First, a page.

- Set a clear plan for the patient’s next steps, which may include referrals, additional testing, and treatment options.
- Provide patients with contact information in case additional questions arise.
- Provide the patient with support resources, for example:
- Support group
- Educational websites
- Contact hospital religious services if available/desired
Summary of different protocols for delivering bad news
|Concept||SPIKES protocol terminology||ABCDE protocol terminology||BREAKS protocol terminology|
|Know the patient’s history and background.||CNI||Advanced preparation||Background|
|Quiet location, adequate time for discussion, support person present, ask for permission to deliver the news||Setting invitation||Build a therapeutic environment.||Rapport|
|Assess what the patient understands about their condition.||Perception||Advanced preparation||Explore|
|Deliver the news.||Knowledge||Communicate||Announce|
|Address emotions as they arise.||Emotions||Kindle|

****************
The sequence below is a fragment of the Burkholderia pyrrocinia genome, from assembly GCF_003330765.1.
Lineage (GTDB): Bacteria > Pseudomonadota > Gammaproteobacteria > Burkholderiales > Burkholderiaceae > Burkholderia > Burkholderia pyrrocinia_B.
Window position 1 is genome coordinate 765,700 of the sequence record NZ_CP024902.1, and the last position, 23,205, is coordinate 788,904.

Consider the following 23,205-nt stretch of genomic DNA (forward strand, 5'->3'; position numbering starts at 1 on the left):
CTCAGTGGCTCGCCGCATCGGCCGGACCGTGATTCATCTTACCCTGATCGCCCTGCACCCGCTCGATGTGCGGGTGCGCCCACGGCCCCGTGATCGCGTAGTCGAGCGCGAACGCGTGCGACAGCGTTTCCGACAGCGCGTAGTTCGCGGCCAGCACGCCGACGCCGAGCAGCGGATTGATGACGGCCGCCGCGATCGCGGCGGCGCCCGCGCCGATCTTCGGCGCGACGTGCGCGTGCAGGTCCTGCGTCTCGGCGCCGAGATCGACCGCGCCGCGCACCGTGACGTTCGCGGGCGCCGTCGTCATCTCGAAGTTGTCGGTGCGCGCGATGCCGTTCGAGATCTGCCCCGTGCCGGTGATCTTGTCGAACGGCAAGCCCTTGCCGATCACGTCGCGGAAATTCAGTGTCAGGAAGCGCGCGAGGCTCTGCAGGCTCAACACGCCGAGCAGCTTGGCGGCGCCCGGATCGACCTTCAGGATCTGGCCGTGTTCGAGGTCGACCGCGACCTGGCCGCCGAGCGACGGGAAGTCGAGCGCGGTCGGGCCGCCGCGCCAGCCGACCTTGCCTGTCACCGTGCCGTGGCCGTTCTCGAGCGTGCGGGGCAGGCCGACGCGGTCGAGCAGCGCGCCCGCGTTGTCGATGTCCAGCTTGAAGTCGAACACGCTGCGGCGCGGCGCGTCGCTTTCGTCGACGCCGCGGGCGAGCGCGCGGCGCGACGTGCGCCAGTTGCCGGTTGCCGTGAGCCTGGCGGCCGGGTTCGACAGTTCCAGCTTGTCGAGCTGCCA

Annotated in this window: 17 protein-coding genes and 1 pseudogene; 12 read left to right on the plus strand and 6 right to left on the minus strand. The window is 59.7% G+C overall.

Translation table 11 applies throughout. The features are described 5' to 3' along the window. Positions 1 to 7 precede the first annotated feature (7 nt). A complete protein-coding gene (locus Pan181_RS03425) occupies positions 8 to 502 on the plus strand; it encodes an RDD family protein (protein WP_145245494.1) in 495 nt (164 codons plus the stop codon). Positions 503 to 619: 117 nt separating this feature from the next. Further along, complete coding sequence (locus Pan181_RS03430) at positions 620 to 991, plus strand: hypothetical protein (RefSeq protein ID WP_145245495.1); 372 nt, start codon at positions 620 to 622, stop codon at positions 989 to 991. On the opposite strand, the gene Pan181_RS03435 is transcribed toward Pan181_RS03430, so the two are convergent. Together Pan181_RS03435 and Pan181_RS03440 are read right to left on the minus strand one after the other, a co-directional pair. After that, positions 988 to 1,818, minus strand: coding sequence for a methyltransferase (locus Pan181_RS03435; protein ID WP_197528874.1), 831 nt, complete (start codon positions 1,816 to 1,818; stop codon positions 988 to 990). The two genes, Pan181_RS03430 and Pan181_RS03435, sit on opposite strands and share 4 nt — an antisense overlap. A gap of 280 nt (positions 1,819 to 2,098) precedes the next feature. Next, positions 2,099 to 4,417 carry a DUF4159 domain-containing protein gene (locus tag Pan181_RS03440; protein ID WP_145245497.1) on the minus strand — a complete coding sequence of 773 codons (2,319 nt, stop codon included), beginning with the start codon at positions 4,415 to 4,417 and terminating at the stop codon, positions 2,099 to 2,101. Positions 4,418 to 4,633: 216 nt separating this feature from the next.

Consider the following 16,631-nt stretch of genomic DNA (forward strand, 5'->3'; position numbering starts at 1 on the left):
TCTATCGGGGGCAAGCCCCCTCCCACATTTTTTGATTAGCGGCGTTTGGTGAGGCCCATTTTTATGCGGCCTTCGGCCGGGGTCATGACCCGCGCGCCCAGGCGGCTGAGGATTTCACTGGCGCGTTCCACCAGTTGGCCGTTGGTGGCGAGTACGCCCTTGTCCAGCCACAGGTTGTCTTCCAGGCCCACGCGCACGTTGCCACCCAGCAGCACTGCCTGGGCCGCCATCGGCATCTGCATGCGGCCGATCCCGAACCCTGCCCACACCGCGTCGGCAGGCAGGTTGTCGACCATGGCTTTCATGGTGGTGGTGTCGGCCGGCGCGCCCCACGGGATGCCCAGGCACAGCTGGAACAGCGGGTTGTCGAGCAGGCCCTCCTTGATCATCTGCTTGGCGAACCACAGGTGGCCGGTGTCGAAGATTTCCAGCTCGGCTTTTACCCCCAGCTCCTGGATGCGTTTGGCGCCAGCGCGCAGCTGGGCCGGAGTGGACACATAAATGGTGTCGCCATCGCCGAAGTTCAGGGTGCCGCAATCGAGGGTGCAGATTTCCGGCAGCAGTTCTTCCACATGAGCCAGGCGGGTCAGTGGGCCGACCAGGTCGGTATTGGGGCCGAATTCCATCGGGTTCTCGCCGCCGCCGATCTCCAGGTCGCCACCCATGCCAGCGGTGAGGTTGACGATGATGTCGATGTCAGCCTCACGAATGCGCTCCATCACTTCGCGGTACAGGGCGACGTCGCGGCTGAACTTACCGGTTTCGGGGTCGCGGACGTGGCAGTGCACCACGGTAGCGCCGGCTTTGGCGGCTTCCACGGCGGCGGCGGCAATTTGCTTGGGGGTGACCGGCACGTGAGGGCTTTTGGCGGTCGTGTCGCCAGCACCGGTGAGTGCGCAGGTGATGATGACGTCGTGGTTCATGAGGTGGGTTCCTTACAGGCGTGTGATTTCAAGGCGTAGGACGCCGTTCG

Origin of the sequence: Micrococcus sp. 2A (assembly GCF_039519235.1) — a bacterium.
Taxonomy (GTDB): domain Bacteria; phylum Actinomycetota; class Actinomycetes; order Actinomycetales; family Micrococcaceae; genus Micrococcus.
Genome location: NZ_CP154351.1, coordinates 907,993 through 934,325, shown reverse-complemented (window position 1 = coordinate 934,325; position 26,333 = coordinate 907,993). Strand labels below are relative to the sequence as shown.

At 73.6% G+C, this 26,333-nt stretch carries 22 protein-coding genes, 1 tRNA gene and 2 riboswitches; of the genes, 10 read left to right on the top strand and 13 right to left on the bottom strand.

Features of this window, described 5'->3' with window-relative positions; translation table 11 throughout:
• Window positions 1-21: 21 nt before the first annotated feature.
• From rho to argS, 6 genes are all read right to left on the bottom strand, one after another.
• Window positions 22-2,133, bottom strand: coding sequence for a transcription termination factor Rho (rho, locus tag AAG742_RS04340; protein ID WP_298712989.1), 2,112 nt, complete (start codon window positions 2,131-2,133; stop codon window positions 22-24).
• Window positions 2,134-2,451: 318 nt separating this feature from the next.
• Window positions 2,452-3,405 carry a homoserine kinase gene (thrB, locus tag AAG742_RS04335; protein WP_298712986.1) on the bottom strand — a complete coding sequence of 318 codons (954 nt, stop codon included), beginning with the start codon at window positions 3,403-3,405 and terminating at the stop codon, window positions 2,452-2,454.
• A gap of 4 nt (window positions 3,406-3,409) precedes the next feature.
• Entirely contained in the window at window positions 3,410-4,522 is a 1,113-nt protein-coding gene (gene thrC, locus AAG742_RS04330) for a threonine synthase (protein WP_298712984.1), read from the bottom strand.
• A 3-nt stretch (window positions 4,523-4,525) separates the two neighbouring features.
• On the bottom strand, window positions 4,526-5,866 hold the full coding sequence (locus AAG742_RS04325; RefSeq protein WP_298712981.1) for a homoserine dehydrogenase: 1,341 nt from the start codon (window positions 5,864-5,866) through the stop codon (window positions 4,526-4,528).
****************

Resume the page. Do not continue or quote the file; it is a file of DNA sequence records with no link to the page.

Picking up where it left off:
|Summarize and form a plan going forward.||Summary and strategy||CNI||Summarize|
- Have, H., Gordijn, B. (2013). Handbook of global bioethics. Dordrecht, the Netherlands: SpringerReference.
- Baile, W. F., Buckman, R., Lenzi, R., Glober, G., Beale, E. A., Kudelka, A. P. (2000). SPIKES—a six-step protocol for delivering bad news: application to the patient with cancer. The Oncologist 5:302–311. https://doi.org/10.1634/theoncologist.5-4-302.
- VandeKieft G. K. (2001). Breaking bad news. American Family Physician 64:1975–1978.
- Berkey, F.J., Wiedemer, J.P., Vithalani, N.D. (2018). Delivering bad or life-altering news. American Family Physician 98:99–104. Retrieved July 6, 2021, from https://www.aafp.org/afp/2018/0715/p99.html.